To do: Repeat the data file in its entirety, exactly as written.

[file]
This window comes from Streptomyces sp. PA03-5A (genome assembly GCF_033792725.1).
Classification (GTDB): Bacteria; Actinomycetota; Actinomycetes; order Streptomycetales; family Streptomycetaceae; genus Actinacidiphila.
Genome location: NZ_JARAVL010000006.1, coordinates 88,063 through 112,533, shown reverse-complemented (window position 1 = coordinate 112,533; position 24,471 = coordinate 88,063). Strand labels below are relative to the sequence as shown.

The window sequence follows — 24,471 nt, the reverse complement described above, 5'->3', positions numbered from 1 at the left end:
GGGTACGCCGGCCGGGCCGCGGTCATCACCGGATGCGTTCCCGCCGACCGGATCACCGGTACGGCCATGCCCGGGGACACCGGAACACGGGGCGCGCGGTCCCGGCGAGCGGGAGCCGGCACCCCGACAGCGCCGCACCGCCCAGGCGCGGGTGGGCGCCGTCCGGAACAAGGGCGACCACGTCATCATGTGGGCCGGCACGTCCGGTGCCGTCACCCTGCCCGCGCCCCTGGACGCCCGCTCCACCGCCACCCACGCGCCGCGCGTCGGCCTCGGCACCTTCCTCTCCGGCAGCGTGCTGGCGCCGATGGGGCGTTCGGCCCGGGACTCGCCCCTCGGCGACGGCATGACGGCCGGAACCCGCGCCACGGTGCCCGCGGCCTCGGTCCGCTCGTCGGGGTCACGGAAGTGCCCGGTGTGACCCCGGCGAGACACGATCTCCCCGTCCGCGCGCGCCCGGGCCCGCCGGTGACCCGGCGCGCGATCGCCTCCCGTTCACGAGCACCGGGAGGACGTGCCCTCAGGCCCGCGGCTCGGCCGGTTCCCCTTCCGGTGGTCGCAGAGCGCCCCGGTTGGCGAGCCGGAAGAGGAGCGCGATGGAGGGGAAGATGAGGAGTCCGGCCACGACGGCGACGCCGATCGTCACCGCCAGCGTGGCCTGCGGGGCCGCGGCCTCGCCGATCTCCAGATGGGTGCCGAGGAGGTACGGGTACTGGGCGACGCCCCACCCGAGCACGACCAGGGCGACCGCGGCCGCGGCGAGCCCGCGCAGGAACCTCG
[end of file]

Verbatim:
This window comes from Streptomyces sp. PA03-5A (genome assembly GCF_033792725.1).
Classification (GTDB): Bacteria; Actinomycetota; Actinomycetes; order Streptomycetales; family Streptomycetaceae; genus Actinacidiphila.
Genome location: NZ_JARAVL010000006.1, coordinates 88,063 through 112,533, shown reverse-complemented (window position 1 = coordinate 112,533; position 24,471 = coordinate 88,063). Strand labels below are relative to the sequence as shown.

The window sequence follows — 24,471 nt, the reverse complement described above, 5'->3', positions numbered from 1 at the left end:
GGGTACGCCGGCCGGGCCGCGGTCATCACCGGATGCGTTCCCGCCGACCGGATCACCGGTACGGCCATGCCCGGGGACACCGGAACACGGGGCGCGCGGTCCCGGCGAGCGGGAGCCGGCACCCCGACAGCGCCGCACCGCCCAGGCGCGGGTGGGCGCCGTCCGGAACAAGGGCGACCACGTCATCATGTGGGCCGGCACGTCCGGTGCCGTCACCCTGCCCGCGCCCCTGGACGCCCGCTCCACCGCCACCCACGCGCCGCGCGTCGGCCTCGGCACCTTCCTCTCCGGCAGCGTGCTGGCGCCGATGGGGCGTTCGGCCCGGGACTCGCCCCTCGGCGACGGCATGACGGCCGGAACCCGCGCCACGGTGCCCGCGGCCTCGGTCCGCTCGTCGGGGTCACGGAAGTGCCCGGTGTGACCCCGGCGAGACACGATCTCCCCGTCCGCGCGCGCCCGGGCCCGCCGGTGACCCGGCGCGCGATCGCCTCCCGTTCACGAGCACCGGGAGGACGTGCCCTCAGGCCCGCGGCTCGGCCGGTTCCCCTTCCGGTGGTCGCAGAGCGCCCCGGTTGGCGAGCCGGAAGAGGAGCGCGATGGAGGGGAAGATGAGGAGTCCGGCCACGACGGCGACGCCGATCGTCACCGCCAGCGTGGCCTGCGGGGCCGCGGCCTCGCCGATCTCCAGATGGGTGCCGAGGAGGTACGGGTACTGGGCGACGCCCCACCCGAGCACGACCAGGGCGACCGCGGCCGCGGCGAGCCCGCGCAGGAACCTCG